16. Gravatar of Marcus Nunes Marcus Nunes
    2. February 2019 at 17:18

    And thank you for your support.
    Progress has surely been made, but the “battle” is still uphill.
    That shows up in quotes such as this one:

    “The challenge is putting this advice into practice. After all, the Fed’s preferred price index has grown just 1.5% a year since the start of 2010 and remains below the target range. If Fed officials knew how to make prices rise faster, they would have done so already.”


  17. Gravatar of Cloud Cloud
    2. February 2019 at 18:26

    Thank you for teaching us about monetary policy in the last ten years. I personally have learned a lot. And your blog is definitely one of the reason why I want to be in economics journalism. You changed my life, and I can’t thank you enough.

  18. Gravatar of Rajat Rajat
    2. February 2019 at 20:18

    Congratulations Scott, and like many others, I want to thank you for teaching me so much through your posts – predominantly, but not only on macroeconomics.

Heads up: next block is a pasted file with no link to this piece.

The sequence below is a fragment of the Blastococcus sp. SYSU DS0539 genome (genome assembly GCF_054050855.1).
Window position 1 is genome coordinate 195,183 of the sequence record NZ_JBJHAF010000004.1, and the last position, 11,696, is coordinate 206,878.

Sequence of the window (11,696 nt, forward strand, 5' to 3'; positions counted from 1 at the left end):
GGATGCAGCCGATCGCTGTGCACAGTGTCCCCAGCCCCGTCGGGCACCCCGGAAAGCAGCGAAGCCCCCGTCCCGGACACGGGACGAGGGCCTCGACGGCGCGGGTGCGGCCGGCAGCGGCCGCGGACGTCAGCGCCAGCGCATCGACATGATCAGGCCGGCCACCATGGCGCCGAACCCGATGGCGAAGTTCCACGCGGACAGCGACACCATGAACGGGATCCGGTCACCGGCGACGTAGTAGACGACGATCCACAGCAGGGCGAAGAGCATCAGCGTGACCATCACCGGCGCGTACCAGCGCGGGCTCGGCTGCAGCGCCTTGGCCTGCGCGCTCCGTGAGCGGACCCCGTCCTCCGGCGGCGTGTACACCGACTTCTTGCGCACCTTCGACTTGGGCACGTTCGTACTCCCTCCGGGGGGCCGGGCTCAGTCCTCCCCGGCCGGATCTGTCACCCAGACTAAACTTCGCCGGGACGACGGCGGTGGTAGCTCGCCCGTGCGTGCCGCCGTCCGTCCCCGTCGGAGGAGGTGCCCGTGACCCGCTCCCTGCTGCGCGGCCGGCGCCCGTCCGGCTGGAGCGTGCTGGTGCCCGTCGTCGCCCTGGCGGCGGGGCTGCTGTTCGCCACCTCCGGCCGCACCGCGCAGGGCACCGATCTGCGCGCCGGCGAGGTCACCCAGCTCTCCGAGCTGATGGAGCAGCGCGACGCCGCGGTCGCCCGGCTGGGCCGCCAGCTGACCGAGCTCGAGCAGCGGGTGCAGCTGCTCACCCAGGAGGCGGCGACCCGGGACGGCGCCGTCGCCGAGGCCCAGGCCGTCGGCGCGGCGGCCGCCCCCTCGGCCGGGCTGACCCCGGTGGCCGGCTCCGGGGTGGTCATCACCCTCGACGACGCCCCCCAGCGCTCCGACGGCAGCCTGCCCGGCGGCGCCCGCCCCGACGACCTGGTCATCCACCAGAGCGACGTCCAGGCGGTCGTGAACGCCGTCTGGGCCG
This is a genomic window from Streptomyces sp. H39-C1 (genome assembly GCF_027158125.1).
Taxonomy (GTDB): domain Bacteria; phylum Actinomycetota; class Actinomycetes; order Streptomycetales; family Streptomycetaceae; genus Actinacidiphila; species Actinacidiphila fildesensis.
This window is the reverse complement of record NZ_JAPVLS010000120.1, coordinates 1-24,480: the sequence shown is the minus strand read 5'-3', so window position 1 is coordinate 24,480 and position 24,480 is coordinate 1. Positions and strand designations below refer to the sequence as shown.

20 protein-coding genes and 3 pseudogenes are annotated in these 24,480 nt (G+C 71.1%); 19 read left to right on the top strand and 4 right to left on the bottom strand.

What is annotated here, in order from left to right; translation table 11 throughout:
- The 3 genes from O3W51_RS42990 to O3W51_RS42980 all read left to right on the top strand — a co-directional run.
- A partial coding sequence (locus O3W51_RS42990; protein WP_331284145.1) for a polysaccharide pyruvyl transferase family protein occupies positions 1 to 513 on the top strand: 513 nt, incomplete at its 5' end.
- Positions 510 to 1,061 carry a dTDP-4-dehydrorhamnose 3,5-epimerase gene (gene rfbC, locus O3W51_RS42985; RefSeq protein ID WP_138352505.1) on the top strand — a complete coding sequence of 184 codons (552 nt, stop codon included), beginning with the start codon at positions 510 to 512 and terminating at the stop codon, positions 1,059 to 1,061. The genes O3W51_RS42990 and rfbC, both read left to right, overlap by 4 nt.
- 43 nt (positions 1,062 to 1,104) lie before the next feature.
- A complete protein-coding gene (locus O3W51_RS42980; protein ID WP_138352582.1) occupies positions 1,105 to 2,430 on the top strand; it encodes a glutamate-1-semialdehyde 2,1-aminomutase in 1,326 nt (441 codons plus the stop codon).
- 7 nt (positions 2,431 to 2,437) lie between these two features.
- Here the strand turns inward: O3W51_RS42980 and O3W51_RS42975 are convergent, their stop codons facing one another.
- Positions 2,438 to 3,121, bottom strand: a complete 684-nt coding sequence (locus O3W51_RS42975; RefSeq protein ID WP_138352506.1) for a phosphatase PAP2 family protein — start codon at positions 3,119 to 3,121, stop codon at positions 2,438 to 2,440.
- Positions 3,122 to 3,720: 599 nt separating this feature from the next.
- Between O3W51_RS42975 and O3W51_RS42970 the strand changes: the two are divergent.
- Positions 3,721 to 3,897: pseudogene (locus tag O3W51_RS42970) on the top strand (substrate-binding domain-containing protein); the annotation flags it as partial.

I studied undergrad macro in the early 1990s, but I suspect as is the case for most people, that was a pretty odd experience: 2 semesters of IS-LM followed by 2 semesters covering a smattering of RE models (eg Dornbusch overshooting, Lucas ‘surprise’ AS, and various fixed-price and multi-period fixed-wage models). I thought I knew something but whenever it came to assessing real-world events, I didn’t have a clue – and that was despite being a good student. Certainly when the 2008 crisis came, I was no better-placed than anyone else to know how to think about it or what should happen.